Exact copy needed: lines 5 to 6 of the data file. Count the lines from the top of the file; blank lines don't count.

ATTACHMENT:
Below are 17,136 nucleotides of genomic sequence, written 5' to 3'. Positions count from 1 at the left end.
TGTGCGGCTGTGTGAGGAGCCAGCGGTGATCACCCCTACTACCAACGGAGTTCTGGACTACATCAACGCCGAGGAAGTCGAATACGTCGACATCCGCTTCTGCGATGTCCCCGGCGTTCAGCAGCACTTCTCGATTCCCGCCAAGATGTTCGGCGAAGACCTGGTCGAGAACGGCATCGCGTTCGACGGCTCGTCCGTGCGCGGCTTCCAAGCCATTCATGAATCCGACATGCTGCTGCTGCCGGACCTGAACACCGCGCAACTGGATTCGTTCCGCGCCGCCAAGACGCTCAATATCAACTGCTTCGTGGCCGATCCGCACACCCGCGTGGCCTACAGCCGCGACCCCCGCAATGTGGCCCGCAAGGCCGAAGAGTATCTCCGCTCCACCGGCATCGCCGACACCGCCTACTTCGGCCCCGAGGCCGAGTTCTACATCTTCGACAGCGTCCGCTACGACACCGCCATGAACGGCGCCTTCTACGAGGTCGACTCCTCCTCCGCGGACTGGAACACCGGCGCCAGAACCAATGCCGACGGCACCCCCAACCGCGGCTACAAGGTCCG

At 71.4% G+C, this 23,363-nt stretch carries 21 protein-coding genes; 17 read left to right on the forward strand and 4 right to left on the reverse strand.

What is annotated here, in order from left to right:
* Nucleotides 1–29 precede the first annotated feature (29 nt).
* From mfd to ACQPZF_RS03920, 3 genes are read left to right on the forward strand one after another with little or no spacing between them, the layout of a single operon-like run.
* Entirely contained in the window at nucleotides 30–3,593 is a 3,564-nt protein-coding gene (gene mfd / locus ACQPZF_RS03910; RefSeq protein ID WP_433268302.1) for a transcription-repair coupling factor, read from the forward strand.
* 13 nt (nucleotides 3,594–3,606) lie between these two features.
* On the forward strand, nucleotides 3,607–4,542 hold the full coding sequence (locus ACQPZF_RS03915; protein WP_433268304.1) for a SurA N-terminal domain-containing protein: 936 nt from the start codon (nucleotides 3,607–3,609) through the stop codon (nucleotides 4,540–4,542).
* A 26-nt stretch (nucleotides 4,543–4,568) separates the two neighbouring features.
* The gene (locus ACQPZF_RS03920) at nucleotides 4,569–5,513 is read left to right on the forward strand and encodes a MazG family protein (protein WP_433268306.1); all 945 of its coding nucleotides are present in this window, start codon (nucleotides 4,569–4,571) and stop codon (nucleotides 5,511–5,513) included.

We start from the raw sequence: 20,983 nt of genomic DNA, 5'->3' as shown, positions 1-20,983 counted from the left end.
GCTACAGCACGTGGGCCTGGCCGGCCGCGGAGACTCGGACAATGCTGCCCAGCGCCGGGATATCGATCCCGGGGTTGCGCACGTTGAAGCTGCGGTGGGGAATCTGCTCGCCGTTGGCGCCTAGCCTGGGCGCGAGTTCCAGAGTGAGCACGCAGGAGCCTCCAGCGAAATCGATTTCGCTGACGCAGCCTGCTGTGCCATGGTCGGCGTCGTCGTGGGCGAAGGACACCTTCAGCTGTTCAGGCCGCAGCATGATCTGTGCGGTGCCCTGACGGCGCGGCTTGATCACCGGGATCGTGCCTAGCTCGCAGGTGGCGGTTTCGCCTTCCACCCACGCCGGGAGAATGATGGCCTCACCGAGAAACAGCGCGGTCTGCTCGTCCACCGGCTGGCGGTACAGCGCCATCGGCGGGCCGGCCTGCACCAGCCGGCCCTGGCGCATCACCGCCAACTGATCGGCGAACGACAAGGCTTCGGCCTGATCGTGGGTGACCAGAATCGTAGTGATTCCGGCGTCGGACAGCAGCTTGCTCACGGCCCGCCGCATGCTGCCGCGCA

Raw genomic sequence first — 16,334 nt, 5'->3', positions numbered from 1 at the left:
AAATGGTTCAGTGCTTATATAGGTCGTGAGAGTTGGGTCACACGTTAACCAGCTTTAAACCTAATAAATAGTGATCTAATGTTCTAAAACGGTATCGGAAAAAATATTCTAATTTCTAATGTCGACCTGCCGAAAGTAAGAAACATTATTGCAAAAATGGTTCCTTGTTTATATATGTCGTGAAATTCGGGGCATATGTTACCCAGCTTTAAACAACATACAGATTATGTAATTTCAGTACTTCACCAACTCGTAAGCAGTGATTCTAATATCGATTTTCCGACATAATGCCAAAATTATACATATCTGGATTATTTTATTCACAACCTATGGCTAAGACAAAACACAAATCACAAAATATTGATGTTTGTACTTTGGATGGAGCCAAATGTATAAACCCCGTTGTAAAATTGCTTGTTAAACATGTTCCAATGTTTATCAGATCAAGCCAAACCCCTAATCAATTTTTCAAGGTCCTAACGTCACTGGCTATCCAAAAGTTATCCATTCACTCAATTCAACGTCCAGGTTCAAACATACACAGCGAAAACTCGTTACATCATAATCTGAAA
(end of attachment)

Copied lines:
* Nucleotides 1–29 precede the first annotated feature (29 nt).
* From mfd to ACQPZF_RS03920, 3 genes are read left to right on the forward strand one after another with little or no spacing between them, the layout of a single operon-like run.